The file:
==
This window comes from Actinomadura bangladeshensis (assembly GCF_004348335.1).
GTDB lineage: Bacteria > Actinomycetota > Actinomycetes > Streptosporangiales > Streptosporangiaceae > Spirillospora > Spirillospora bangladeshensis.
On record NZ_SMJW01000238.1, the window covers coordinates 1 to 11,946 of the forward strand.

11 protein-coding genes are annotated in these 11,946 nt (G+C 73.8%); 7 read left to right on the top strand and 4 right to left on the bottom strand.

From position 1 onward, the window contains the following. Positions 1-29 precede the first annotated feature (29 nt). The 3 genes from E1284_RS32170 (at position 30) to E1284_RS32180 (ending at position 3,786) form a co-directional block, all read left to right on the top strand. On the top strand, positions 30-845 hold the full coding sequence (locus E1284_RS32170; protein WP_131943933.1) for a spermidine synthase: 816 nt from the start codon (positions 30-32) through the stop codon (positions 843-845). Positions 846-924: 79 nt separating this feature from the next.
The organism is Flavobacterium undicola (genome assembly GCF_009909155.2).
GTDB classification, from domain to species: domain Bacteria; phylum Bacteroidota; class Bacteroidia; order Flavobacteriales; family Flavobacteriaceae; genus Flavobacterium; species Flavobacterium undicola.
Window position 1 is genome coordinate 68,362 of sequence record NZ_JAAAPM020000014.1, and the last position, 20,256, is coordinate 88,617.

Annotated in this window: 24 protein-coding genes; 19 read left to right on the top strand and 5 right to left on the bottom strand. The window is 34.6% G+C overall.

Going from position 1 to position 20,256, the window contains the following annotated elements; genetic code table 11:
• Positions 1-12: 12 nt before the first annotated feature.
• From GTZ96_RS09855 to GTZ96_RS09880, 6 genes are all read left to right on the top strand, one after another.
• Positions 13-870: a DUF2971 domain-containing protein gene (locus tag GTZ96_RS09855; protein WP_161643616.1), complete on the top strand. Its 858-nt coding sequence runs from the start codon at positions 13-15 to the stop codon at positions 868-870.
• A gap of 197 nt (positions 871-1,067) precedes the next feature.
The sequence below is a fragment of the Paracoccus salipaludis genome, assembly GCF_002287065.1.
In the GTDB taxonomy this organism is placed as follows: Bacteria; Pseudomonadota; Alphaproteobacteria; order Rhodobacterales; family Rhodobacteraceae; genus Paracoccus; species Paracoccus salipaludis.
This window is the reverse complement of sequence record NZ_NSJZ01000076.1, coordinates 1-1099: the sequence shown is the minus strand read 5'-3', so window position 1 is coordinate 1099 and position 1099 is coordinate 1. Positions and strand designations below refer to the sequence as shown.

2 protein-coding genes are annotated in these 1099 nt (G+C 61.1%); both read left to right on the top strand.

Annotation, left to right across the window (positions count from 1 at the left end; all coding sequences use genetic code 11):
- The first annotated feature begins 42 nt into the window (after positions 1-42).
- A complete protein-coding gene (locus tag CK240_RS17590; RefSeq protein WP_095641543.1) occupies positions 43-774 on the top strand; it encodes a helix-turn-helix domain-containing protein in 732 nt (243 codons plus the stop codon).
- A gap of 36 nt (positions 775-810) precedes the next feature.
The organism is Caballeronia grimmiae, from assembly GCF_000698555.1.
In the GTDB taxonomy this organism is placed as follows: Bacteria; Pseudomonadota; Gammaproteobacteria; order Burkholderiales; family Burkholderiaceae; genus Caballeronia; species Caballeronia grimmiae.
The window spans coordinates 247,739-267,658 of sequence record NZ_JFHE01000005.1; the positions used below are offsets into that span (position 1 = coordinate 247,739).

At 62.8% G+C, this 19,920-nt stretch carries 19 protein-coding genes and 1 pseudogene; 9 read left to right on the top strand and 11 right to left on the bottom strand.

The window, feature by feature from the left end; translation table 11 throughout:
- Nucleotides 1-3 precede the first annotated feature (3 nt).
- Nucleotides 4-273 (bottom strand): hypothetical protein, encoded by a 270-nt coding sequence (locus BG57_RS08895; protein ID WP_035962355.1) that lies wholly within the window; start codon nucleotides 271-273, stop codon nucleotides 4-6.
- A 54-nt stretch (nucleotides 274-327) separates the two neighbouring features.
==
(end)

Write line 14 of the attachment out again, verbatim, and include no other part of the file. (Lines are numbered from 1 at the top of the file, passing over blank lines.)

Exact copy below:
• A gap of 197 nt (positions 871-1,067) precedes the next feature.